5. Pricing Pressure

The minimum pricing required of private retailers is still undecided, but the government noted that it needs to be low enough to keep organized crime from attempting to undercut the legal market. A tip for any potential retailer is to ensure a long-term cash flow and expenses analysis keeping these rates — and competition — in mind. It is predicted that cannabis supply will surpass consumption by 2021, a future challenge for those in the extraction, distribution, and retail sectors. Due to supply chain improvements, this shift will result in lower pricing and cultivation margins. Current retailers have a profit advantage based on scarcity, but with the addition of new licensees, long-term trends will likely shift.

6. Marketing Limitations

Marketing is the key to any successful business, but there are some strict limits on BC cannabis retailers in this domain. The LCRB assesses naming and branding of stores. Requirements for a successful name include omitting words like "pharmacy,” “dispensary,” “drugs,” and “medicines" that might imply a medical license; not associating trademarks or branding with other business; and not depicting logos of people or fictional characters. All marketing compliance requirements can be found in the Canadian Cannabis Act.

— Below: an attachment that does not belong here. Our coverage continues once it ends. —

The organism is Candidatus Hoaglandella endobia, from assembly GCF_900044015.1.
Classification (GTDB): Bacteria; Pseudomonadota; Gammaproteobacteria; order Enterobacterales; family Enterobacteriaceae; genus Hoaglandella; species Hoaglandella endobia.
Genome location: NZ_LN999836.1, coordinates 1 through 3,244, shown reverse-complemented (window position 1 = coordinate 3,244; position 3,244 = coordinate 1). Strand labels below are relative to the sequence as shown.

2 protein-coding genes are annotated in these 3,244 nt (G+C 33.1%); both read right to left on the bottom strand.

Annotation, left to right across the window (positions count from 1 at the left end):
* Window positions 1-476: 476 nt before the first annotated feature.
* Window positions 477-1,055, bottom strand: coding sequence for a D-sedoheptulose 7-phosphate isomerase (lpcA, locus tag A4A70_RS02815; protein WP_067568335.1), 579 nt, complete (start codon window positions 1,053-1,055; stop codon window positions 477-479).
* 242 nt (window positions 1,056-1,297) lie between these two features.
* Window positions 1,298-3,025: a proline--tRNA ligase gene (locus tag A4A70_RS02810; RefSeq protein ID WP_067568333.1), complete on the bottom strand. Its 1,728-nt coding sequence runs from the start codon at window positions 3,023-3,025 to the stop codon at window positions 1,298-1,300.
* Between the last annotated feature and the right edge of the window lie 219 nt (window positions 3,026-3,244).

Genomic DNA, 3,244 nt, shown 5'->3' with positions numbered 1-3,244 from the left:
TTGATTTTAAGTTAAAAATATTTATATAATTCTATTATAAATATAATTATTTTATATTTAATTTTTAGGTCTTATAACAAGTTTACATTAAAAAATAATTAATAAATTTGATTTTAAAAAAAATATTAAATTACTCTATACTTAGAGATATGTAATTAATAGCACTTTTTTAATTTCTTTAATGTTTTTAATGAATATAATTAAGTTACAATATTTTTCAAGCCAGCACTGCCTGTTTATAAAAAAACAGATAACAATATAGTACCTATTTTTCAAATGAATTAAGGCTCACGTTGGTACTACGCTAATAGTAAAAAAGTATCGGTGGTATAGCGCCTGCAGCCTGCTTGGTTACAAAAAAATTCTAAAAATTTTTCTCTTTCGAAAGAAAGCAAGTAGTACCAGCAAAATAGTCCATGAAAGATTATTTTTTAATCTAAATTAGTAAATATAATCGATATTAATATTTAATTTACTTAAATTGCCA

7. Promoting Cannabis Products

The law doesn’t allow for “inducement” and promotion of cannabis products, accessories, or related services. Celebrities, patron loyalty plans, and rewards programs are prohibited under Canadian cannabis laws. Online promotion of cannabis products is also not permitted, except for related accessories (rolling papers, pipes, bongs, vaporizers, etc.) with proof of age to ensure adult-only sales.

8. Store Exterior

Cannabis products and accessories cannot be visible from outside the store. License applicants must submit pictures of the store exterior to show that they meet this requirement and ensure that there are no prohibited items on display. Here, cannabis retailers must mix strategic product development and marketing to engage customers with what they can do legally, including a unique in-store experience.

9. Pre-Approved Producers

Wholesale options for cannabis retailers are limited. A licensee must purchase their non-medical cannabis supply directly from the Liquor Distribution Branch. They are not allowed to buy any cannabis products from a federally licensed producer, other licensed retail store, or any other third-party source. When working with such strict supply options, it’s important to know your essential wholesale expenses.